Green once said he wrote “The Green Manalishi” after he had a dream while high on acid. Apparently it has something to do with greed and money. Whatever the case, it’s Fleetwood Mac’s toughest-sounding song, a wall-shaking proto-metal number that was performed live well into the Buckingham era. A month after its April 1970 recording, Green quit the band he cofounded following a final concert.
4. “Man of the World”
From: 1969 Single
Not long before the recording of this 1969 single, Peter Green’s mental state began to take a downward turn, spurred along by his constant LSD use. The downcast “Man of the World” now musically and lyrically reflects his increasingly fragile frame of mind. “I could tell you about my life,” he sings. “About all the times I’ve cried and how I don’t want to be sad anymore.” It’s a gentle, reflective piece that’s more stirring every year.
3. “Black Magic Woman”
From: 1968 Single
Santana took a cover of “Black Magic Woman” to No. 4 in 1970 and arguably topped Fleetwood Mac’s original, but their structures are basically the same. The song is most likely an offshoot of “I Loved Another Woman,” a track from Mac’s self-titled 1968 debut LP that Peter Green based on earlier blues cuts. Like a handful of other Green-era songs, “Black Magic Woman” remained part of Fleetwood Mac’s live sets even after he left.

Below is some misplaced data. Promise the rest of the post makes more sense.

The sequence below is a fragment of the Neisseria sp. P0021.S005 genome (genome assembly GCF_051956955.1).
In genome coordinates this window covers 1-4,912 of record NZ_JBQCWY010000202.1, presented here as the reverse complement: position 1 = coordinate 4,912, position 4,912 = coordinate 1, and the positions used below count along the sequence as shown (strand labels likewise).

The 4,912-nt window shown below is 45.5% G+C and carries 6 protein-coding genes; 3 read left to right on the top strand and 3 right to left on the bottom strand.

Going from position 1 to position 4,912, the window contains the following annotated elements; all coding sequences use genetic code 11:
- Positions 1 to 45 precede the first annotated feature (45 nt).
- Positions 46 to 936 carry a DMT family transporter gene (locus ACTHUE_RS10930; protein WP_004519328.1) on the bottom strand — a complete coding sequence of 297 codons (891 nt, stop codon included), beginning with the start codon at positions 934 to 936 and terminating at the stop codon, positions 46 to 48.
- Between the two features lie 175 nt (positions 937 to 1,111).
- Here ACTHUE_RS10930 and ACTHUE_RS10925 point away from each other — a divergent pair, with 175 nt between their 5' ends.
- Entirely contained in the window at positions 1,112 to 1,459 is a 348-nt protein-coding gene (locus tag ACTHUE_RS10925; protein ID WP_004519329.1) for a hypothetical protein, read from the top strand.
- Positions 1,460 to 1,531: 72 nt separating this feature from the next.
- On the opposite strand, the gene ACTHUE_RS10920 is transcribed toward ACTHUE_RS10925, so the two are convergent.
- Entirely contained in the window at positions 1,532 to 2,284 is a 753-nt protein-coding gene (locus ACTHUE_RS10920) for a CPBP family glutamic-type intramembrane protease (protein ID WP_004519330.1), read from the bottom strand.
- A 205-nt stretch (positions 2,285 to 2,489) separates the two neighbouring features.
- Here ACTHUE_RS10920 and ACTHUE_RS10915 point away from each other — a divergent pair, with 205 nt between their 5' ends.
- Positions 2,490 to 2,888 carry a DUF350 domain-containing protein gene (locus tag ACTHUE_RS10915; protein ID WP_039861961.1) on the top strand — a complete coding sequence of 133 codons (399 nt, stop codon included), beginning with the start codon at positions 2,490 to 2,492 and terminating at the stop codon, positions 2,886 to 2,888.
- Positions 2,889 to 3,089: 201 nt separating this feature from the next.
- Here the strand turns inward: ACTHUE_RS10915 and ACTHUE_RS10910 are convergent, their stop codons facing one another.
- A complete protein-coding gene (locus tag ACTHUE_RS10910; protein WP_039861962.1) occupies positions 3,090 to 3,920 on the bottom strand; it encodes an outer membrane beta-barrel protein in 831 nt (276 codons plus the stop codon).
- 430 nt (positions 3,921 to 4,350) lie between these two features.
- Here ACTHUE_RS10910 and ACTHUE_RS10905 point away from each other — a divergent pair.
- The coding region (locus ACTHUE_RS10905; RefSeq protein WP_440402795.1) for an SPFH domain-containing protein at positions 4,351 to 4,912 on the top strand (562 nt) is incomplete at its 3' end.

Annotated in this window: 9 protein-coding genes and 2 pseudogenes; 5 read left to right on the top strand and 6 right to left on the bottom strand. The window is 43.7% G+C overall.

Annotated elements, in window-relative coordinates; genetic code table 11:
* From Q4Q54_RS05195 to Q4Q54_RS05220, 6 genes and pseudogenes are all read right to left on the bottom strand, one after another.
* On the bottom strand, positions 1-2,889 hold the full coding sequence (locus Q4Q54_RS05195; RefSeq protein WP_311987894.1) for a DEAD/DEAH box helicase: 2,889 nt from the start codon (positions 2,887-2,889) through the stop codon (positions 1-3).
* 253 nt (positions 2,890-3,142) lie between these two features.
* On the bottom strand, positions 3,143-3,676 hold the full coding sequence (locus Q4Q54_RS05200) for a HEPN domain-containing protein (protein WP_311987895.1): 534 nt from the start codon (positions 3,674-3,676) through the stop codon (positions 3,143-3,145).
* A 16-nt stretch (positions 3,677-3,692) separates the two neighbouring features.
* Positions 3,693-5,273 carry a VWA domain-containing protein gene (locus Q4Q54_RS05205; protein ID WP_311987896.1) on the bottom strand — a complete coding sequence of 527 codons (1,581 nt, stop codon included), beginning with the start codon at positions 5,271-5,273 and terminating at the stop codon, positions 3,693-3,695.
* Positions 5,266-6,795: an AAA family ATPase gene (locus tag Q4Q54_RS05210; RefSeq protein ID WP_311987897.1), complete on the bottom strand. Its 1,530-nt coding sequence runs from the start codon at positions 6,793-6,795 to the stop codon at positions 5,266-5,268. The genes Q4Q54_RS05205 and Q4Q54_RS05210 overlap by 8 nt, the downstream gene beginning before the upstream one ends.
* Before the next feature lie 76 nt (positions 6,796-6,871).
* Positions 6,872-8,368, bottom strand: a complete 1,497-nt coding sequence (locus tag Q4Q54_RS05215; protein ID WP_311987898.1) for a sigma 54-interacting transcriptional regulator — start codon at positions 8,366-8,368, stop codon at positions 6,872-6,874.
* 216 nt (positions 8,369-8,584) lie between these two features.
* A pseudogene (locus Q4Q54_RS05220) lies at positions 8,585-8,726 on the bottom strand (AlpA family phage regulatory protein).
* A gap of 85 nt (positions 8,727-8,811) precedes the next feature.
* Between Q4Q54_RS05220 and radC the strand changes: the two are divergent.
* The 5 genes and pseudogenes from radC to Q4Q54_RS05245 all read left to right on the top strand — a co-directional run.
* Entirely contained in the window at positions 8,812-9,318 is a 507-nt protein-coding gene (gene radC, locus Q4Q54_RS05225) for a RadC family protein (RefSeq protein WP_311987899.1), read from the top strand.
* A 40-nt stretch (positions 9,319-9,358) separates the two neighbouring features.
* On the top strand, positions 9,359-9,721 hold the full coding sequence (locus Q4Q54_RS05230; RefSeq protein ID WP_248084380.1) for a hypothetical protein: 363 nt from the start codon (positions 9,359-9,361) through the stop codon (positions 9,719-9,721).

From: 1968 Single
Inspired by Santo & Johnny’s “Sleep Walk,” and in turn an influence on the Beatles‘ “Sun King,” “Albatross” is one of the loveliest instrumentals ever recorded. Peter Green breezes through a serene solo aided by Fleetwood’s gentle, wave-breaking cymbals. The guitarist reportedly labored over the sound and performance of the song before finally nailing it in late 1968. Not longer after, it became the band’s only U.K. No. 1.
1. “Oh Well”
From: 1969 Single
“Oh Well” was originally released as a two-part single around the time of Fleetwood Mac’s third album, Then Play On. The A-side is the celebrated section, a meaty blues anchored by Green’s vocal and searing guitar; the flip side adds recorder, acoustic instruments and classical influences, bringing the song’s total to almost nine minutes. “Oh Well” has remained durable and in the band’s sets over the years, including onstage turns by later members Buckingham, Bob Welch and Mike Campbell.